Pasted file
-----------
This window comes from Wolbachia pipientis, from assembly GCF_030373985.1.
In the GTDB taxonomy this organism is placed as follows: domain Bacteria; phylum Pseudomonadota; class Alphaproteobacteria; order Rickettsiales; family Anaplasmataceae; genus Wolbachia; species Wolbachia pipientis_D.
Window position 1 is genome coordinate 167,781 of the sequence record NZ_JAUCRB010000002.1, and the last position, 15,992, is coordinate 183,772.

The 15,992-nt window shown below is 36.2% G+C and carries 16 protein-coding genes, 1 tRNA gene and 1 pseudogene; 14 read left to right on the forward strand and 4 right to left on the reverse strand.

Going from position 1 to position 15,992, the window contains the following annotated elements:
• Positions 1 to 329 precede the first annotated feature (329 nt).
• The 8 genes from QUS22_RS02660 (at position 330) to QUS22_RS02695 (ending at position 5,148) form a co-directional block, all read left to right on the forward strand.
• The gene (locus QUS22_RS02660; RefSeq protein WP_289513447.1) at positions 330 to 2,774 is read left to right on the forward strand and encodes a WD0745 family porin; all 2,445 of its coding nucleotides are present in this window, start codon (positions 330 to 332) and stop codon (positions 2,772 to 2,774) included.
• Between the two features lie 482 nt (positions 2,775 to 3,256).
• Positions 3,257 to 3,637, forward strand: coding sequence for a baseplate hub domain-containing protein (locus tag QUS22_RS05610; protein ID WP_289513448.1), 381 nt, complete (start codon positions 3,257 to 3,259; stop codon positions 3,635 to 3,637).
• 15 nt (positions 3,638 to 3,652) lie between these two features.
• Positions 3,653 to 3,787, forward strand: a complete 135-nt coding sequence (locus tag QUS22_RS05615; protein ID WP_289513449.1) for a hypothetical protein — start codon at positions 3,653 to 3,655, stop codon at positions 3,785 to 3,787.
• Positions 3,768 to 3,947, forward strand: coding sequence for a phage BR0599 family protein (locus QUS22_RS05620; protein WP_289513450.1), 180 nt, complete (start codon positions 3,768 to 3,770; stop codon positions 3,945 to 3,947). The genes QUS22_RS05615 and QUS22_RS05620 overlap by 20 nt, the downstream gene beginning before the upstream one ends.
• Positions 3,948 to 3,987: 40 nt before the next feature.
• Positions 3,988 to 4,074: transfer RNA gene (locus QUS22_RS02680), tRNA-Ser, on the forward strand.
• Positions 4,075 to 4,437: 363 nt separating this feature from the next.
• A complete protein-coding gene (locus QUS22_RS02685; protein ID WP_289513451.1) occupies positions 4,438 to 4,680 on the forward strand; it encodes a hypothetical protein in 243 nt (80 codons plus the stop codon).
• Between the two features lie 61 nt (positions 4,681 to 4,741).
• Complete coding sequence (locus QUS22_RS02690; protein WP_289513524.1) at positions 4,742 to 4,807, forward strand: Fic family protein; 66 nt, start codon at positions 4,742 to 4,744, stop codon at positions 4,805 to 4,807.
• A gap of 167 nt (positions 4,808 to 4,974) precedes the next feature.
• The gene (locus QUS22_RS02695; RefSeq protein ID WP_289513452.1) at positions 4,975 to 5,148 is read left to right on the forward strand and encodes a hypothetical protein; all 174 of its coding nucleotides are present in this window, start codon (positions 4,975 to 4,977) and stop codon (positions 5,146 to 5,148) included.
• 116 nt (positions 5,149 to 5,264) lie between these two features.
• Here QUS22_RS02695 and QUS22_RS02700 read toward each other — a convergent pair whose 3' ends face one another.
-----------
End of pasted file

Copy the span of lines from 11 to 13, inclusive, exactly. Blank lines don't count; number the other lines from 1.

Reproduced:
• 15 nt (positions 3,638 to 3,652) lie between these two features.
• Positions 3,653 to 3,787, forward strand: a complete 135-nt coding sequence (locus tag QUS22_RS05615; protein ID WP_289513449.1) for a hypothetical protein — start codon at positions 3,653 to 3,655, stop codon at positions 3,785 to 3,787.
• Positions 3,768 to 3,947, forward strand: coding sequence for a phage BR0599 family protein (locus QUS22_RS05620; protein WP_289513450.1), 180 nt, complete (start codon positions 3,768 to 3,770; stop codon positions 3,945 to 3,947). The genes QUS22_RS05615 and QUS22_RS05620 overlap by 20 nt, the downstream gene beginning before the upstream one ends.